Challenge
Copper content reduces the value of scrap material in the ferrous foundry industry. Metal recycling facilities, therefore, look to provide certification on the scrap they provide to increase the saleable price per ton.  A Midwestern metal recovery facility installed their first copper detection system with General Kinematics components with success. As this customer looked to install another system in an Indiana facility, they turned to GK for technical support.
 
Approach
General Kinematics provided the first system with a Finger-Screen to remove the smaller size product, which the metal recycler found to be concentrated with copper and broken cast iron. This allowed for removal of the product prior to the copper detection system.  Providing additional flexibility, as well as off-line product introduction, was considered to be key objectives.
 
Solution
General Kinematics worked with the customer to provide an offline metering feeder, Finger-Screen with blank-off plates (not all scrap composition requires removal), and a liberating feeder to aid the sorting operators to remove copper or other valuable metals.
 
Results
The customer now has the ability to run with the Finger-Screen blanked off, and trim the material going to the copper detection unit by adding ferrous fines to achieve an acceptable copper level.  Should the incoming (on-line) product mix be concentrated with copper, the finger decks can be utilized for further removal of fines, with further trim should it be deemed necessary.  The metering feeder can also be utilized for introduction of off-line material when the infeed of material is halted.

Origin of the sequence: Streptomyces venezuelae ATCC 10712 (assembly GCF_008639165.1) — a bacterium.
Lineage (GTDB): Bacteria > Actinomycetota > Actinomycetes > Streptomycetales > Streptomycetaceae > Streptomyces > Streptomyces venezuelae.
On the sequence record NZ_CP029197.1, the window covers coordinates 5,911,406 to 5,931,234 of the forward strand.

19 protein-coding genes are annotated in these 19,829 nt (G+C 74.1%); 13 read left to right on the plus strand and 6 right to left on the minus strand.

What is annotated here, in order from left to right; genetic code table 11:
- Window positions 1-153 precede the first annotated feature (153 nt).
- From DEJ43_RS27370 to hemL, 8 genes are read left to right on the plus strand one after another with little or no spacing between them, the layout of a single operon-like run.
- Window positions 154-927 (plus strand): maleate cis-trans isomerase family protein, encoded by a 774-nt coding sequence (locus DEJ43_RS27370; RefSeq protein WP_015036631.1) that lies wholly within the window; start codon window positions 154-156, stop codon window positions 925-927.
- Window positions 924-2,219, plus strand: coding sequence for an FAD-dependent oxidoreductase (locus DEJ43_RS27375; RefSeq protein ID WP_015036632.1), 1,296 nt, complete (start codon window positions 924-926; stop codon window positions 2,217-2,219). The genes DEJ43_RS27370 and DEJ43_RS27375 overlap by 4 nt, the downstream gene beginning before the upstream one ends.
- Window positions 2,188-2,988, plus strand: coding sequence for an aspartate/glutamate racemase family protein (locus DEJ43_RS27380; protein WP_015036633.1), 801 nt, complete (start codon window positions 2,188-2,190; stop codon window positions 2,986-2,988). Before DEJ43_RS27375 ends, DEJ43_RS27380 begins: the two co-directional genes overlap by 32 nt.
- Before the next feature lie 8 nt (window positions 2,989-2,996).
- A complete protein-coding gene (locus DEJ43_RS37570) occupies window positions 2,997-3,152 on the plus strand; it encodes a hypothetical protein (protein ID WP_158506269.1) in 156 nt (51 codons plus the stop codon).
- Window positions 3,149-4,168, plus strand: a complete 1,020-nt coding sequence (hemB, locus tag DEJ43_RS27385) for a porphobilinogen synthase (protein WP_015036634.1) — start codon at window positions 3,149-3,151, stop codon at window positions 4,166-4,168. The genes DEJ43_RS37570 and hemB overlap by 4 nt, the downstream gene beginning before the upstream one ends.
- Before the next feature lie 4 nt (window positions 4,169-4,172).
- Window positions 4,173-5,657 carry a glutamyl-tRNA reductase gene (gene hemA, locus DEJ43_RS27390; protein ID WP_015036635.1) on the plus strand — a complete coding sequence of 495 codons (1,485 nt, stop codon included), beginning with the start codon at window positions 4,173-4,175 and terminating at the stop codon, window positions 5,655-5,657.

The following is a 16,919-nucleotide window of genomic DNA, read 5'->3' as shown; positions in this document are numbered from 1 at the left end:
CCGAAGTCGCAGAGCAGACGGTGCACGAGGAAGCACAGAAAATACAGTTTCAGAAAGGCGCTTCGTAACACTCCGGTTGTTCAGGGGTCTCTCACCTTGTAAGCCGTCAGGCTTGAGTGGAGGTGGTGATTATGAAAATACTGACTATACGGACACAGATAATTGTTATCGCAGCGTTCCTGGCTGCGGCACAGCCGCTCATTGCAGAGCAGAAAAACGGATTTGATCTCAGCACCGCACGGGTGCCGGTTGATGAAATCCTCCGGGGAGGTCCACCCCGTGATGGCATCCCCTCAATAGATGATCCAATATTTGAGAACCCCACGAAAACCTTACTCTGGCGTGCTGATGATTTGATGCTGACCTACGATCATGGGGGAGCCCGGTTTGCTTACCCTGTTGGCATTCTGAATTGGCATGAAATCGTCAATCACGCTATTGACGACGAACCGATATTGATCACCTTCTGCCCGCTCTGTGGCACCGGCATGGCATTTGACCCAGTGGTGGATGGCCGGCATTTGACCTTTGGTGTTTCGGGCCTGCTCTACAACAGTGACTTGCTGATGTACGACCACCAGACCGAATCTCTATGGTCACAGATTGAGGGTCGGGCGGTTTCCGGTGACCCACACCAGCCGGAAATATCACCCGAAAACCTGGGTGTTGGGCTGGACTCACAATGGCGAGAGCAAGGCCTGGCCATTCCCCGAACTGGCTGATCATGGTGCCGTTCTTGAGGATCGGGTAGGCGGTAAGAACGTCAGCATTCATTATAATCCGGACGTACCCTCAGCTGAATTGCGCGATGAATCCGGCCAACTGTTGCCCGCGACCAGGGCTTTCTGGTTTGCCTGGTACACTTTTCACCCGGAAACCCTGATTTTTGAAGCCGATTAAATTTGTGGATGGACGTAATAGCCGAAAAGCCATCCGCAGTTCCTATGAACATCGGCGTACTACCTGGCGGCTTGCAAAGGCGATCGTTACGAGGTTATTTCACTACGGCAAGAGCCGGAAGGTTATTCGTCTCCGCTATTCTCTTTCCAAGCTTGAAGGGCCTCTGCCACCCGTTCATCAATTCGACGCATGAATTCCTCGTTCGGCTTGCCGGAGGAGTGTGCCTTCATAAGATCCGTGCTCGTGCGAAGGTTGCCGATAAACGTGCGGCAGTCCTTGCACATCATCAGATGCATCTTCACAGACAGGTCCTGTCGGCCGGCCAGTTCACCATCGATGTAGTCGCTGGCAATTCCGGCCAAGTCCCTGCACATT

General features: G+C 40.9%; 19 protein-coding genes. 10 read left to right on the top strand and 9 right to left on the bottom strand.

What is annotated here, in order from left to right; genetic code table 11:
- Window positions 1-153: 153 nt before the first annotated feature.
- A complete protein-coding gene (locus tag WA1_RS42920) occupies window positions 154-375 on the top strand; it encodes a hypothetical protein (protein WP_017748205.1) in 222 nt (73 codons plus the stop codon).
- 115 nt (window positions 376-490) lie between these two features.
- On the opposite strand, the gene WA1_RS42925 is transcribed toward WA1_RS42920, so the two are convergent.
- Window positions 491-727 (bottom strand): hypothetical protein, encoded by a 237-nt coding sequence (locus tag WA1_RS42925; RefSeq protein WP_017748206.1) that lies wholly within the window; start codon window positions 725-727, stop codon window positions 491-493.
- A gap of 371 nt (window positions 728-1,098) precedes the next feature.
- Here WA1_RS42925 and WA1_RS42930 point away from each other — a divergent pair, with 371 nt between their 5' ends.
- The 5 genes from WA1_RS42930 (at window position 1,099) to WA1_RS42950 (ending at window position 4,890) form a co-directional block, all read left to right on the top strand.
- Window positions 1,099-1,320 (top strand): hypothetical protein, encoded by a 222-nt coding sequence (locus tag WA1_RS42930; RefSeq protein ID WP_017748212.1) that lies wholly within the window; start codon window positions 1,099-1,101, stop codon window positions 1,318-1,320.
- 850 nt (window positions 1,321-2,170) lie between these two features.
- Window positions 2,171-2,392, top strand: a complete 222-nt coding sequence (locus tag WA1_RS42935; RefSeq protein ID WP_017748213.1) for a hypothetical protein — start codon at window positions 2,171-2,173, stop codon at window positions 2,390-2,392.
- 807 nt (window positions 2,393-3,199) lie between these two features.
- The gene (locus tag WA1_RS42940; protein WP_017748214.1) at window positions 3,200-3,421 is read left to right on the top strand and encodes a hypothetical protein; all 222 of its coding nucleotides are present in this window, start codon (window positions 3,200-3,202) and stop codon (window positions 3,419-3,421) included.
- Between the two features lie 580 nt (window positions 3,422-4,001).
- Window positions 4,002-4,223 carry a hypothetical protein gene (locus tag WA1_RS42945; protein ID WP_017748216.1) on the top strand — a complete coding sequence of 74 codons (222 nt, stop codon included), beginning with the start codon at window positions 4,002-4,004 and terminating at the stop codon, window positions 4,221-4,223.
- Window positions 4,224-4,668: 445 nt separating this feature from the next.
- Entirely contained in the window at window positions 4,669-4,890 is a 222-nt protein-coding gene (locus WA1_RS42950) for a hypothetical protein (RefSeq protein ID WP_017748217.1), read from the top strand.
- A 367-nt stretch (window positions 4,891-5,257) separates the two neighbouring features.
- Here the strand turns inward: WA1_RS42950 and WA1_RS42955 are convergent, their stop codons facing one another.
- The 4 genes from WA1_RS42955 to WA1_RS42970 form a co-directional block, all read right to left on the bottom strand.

About General Kinematics
General Kinematics Corporation, incorporated in 1960, was established to market, design, and custom fabricate innovative vibratory materials handling and processing equipment. Today the company is one of the world’s largest suppliers of vibratory processing equipment, holding more than 200 worldwide patents, and is acknowledged as a major contributor to the technical advancement of vibrating equipment design and application. Today, over 50,000 General Kinematics units have been installed in virtually all of the world’s industrialized countries. For more information about General Kinematics products and services, visit the company’s website at www.generalkinematics.com.

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  • Amy Donahue

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